blog ITCZOnly near the Intertropical Convergence Zone do conditions occur in which a ripple of instability in the air can become a storm strong enough to devastate whole cities or islands.

The sea in this area has a surface temperature of over 80F (27C), above which an intense area of low pressure can develop into a storm. It is also far enough from the equator for the earth’s spin to make the storm rotate.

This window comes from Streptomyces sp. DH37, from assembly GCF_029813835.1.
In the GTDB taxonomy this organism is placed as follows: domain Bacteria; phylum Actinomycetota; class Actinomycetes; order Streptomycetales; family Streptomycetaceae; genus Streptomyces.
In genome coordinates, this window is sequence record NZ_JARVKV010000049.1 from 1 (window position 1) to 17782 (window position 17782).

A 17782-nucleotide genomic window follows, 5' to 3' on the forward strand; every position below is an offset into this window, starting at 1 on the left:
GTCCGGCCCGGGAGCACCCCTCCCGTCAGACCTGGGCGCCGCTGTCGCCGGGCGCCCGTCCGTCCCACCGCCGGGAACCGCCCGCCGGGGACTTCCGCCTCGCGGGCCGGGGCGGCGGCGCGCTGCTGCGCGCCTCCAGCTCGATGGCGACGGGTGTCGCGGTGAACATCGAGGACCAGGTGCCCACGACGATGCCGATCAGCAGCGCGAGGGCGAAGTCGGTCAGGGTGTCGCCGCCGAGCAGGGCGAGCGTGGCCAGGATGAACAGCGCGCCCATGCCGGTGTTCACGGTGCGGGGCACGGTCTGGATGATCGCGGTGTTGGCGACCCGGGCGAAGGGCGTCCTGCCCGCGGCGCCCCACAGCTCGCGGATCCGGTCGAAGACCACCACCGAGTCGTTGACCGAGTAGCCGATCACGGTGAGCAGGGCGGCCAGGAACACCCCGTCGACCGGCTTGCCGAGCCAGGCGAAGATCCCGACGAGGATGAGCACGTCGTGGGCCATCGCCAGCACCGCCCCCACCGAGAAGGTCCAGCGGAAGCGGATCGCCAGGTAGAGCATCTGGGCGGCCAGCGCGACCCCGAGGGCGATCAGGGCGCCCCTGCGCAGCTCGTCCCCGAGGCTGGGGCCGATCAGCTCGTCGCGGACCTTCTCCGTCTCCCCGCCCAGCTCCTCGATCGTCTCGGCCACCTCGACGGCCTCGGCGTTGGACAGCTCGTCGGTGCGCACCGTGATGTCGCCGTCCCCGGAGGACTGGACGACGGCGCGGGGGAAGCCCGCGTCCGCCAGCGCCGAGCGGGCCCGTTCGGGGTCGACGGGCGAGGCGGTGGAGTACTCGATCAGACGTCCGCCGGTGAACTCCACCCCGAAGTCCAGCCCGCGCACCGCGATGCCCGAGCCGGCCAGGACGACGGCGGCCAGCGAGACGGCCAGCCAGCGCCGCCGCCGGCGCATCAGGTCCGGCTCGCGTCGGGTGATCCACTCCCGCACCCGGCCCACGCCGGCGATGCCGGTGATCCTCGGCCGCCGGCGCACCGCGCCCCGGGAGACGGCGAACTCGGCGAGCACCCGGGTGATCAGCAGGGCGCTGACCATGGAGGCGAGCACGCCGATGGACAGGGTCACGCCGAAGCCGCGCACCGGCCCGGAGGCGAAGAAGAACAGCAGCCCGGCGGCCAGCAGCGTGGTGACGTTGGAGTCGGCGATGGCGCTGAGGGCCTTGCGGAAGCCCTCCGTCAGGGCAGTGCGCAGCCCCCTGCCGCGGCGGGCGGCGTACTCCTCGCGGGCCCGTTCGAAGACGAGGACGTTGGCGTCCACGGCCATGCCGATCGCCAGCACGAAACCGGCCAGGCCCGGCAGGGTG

Water vapour from the warm seas is drawn into the areas of low pressure. It rises and condenses into banks of clouds intensifying the inward flow of air. Energy is released in torrential downpours and the winds can measure at and up to 190miles (300km) per hour. However, in the central “eye” of the storm, the skies are calm and clear.